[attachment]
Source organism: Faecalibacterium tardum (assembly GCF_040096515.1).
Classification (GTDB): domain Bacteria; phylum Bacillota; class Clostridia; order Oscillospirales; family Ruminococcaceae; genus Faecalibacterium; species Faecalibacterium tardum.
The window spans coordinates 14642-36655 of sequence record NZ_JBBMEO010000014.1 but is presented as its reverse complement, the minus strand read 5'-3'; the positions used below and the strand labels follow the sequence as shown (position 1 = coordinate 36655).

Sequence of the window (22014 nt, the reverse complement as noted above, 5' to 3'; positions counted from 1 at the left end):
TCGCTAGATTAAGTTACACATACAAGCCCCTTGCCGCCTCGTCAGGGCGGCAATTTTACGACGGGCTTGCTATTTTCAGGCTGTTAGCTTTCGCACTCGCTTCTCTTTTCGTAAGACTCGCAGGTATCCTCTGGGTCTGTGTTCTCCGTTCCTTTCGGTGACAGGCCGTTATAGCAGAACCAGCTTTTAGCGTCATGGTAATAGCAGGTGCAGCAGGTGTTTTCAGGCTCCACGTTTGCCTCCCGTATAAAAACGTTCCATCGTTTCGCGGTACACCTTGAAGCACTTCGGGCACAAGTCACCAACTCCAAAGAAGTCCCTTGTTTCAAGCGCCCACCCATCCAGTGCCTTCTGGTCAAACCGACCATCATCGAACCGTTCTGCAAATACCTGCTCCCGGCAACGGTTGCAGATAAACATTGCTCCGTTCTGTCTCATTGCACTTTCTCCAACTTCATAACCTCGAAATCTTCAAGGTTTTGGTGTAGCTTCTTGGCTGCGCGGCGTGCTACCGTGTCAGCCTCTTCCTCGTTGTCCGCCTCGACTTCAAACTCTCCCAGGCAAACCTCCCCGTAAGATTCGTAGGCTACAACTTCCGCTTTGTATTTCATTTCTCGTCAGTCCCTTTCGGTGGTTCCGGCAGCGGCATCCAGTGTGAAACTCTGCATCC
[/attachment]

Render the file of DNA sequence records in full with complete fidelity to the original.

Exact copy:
Source organism: Faecalibacterium tardum (assembly GCF_040096515.1).
Classification (GTDB): domain Bacteria; phylum Bacillota; class Clostridia; order Oscillospirales; family Ruminococcaceae; genus Faecalibacterium; species Faecalibacterium tardum.
The window spans coordinates 14642-36655 of sequence record NZ_JBBMEO010000014.1 but is presented as its reverse complement, the minus strand read 5'-3'; the positions used below and the strand labels follow the sequence as shown (position 1 = coordinate 36655).

Sequence of the window (22014 nt, the reverse complement as noted above, 5' to 3'; positions counted from 1 at the left end):
TCGCTAGATTAAGTTACACATACAAGCCCCTTGCCGCCTCGTCAGGGCGGCAATTTTACGACGGGCTTGCTATTTTCAGGCTGTTAGCTTTCGCACTCGCTTCTCTTTTCGTAAGACTCGCAGGTATCCTCTGGGTCTGTGTTCTCCGTTCCTTTCGGTGACAGGCCGTTATAGCAGAACCAGCTTTTAGCGTCATGGTAATAGCAGGTGCAGCAGGTGTTTTCAGGCTCCACGTTTGCCTCCCGTATAAAAACGTTCCATCGTTTCGCGGTACACCTTGAAGCACTTCGGGCACAAGTCACCAACTCCAAAGAAGTCCCTTGTTTCAAGCGCCCACCCATCCAGTGCCTTCTGGTCAAACCGACCATCATCGAACCGTTCTGCAAATACCTGCTCCCGGCAACGGTTGCAGATAAACATTGCTCCGTTCTGTCTCATTGCACTTTCTCCAACTTCATAACCTCGAAATCTTCAAGGTTTTGGTGTAGCTTCTTGGCTGCGCGGCGTGCTACCGTGTCAGCCTCTTCCTCGTTGTCCGCCTCGACTTCAAACTCTCCCAGGCAAACCTCCCCGTAAGATTCGTAGGCTACAACTTCCGCTTTGTATTTCATTTCTCGTCAGTCCCTTTCGGTGGTTCCGGCAGCGGCATCCAGTGTGAAACTCTGCATCC